When she regained consciousness two days had elapsed. She saw dimly that the rest were at breakfast. It was raining. The old dog again lay across her feet; he was hungry, but he had not moved through the night. She tried to sit up, but the trees danced in front of her. Margaret and Thayor started toward her.
“You’ve slept so well, mother,” she could hear Margaret saying; “you feel better, don’t you?” Thayor was on his knees beside her—he put his arm under her shoulders and placed a tin cup to her lips.
“Come, dear—drink this”—she heard his voice faintly. Her lips moved spasmodically. “It’s broth,” he said softly. “Billy killed a deer this morning at daylight.”
She stared up at him with a pair of vacant, feverish eyes. “Mrs. Van Renssalaer cannot come—send these people away, Sam—I want them sent away—at once—at once—Blakeman.” The spasmodic movement of her jaw continued, but her words ceased to be audible.
“Drink a little, dear,” Sam pleaded. “It will do you good.” The lips smiled feebly, pressing wearily against the rusty edge of the tin cup; then she sank back in his arms in a dead faint.
* * * * *
By the second morning her splendid physique came to the rescue. Weakened as she was by fever, she would, she insisted, take her place with the others when they were ready to start. To this Thayor assented, as they were now nearing their last resting place, the railroad lying but half a day’s tramp beyond where they were camped.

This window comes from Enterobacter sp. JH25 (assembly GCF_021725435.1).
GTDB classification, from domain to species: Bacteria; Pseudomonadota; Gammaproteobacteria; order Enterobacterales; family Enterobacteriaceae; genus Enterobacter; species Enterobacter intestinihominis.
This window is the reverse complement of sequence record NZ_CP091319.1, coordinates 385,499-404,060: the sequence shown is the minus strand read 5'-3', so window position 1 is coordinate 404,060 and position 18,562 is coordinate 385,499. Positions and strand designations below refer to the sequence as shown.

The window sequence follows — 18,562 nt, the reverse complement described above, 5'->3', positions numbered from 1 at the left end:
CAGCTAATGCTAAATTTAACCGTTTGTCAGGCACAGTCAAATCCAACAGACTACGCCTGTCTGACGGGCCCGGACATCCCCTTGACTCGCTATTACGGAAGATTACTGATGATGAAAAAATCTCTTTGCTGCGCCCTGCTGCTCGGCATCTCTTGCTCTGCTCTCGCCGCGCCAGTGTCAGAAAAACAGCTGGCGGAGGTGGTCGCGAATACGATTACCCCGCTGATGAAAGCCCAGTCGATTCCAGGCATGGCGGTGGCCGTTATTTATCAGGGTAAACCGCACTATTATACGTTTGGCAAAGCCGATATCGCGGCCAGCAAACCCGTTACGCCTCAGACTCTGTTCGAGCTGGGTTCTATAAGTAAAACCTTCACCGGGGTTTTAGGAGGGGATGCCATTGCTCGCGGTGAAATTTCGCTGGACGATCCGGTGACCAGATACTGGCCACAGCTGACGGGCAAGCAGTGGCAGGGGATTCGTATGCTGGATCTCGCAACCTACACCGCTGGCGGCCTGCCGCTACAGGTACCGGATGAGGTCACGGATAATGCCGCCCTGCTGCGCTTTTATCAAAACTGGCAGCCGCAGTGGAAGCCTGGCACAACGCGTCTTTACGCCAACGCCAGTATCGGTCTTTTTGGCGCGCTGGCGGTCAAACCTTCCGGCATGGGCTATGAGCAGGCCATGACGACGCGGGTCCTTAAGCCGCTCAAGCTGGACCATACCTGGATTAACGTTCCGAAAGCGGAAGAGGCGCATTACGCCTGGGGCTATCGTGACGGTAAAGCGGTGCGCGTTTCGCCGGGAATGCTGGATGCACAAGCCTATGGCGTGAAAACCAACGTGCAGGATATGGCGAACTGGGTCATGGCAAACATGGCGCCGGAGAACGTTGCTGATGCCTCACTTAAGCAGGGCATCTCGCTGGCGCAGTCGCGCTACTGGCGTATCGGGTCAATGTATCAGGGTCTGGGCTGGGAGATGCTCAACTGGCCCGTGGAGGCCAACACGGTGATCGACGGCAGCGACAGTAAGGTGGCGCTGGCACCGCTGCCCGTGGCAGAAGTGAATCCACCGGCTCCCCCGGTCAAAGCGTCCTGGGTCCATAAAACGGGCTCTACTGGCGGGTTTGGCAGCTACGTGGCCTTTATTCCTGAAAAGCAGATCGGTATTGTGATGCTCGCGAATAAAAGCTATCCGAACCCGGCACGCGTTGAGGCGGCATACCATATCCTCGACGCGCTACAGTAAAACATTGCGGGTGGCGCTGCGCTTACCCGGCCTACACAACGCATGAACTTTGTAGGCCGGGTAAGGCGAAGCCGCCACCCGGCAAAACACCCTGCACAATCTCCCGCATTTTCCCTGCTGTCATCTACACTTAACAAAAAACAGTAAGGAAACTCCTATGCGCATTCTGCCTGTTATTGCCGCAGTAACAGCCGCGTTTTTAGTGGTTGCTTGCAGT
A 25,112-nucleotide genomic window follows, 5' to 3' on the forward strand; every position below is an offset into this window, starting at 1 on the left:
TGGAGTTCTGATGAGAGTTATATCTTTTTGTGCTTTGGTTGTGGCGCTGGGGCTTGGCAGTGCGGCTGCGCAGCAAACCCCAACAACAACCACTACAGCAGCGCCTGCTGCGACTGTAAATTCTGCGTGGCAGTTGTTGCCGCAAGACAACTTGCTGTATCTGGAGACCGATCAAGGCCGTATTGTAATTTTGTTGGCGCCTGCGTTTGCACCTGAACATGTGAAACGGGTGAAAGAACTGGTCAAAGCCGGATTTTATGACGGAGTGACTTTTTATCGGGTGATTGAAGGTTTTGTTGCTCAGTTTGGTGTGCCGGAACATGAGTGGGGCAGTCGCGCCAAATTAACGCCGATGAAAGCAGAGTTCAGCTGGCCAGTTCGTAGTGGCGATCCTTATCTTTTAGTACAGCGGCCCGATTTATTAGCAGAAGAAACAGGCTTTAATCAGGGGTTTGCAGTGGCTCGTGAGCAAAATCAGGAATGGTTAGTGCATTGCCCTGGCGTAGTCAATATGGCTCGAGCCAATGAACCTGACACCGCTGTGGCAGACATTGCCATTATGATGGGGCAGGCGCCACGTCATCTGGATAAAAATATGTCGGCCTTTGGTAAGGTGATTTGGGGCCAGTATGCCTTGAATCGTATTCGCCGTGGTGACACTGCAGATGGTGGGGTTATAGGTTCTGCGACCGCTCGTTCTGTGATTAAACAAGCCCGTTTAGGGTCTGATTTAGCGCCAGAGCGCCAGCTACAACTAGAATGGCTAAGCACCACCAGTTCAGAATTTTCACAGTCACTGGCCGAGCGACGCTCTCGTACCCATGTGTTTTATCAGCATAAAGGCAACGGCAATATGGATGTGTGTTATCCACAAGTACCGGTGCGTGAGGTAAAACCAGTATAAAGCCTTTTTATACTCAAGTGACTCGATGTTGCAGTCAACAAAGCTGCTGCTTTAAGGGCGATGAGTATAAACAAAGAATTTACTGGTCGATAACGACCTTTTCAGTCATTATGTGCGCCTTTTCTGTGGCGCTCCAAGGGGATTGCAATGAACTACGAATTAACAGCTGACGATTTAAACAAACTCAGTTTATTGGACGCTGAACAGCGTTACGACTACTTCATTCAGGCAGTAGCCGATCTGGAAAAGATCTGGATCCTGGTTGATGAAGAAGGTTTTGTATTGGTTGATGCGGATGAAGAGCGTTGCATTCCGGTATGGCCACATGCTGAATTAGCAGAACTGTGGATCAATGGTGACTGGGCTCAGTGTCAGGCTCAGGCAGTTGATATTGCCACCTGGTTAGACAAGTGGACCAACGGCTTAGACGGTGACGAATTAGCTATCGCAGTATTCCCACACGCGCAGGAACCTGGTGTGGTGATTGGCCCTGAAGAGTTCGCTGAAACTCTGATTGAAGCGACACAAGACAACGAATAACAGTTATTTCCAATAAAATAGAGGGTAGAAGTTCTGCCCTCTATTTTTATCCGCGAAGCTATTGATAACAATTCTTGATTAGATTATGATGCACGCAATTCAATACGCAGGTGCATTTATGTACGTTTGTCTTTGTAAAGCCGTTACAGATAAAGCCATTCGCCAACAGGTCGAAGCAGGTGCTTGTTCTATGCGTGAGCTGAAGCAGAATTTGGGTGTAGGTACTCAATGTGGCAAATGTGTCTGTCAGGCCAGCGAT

As the thought of her freedom rose in her mind a strange feeling came over her.
“Won’t somebody sing?” she asked. “It’s been so dreary for so many wretched long miles. Maybe I can.” They were grouped about the smouldering fire at the time, Margaret’s head in her lap, Holcomb, the old trapper and the others in a half circle.
Thayor looked at his wife with mingled pride and astonishment: pride in her pluck and her desire to lighten the hearts of those about her—astonishment—amazement really, in the change that had come over her.
Alice lifted her eyes to her husband and began, in her rich contralto voice, a song that recalled the days when he had first known and loved her. She sang it all through, never once taking her eyes from the man who sat apart from the others, his head buried deep in his hands.
As the last note died away a crackling in the brush behind the lean-to was heard. The two woodsmen sprang instantly to their feet; Annette screamed. The drums of Alice’s ears were thumping with the beating of her heart. Holcomb reached for his rifle laying between his own and the Clown’s pack, and hurriedly cocked it. The old dog had already plunged ahead into the underbrush with a low growl.
“Hold on, Billy,” came a thin voice out of the blackness beyond and to the left of the lean-to. “Don’t shoot!”
A short, gaunt figure now leaped noiselessly—rather than strode—out into the firelight. He moved with the furtive agility of an animal, making straight for the fire, over which he stood for some moments warming himself.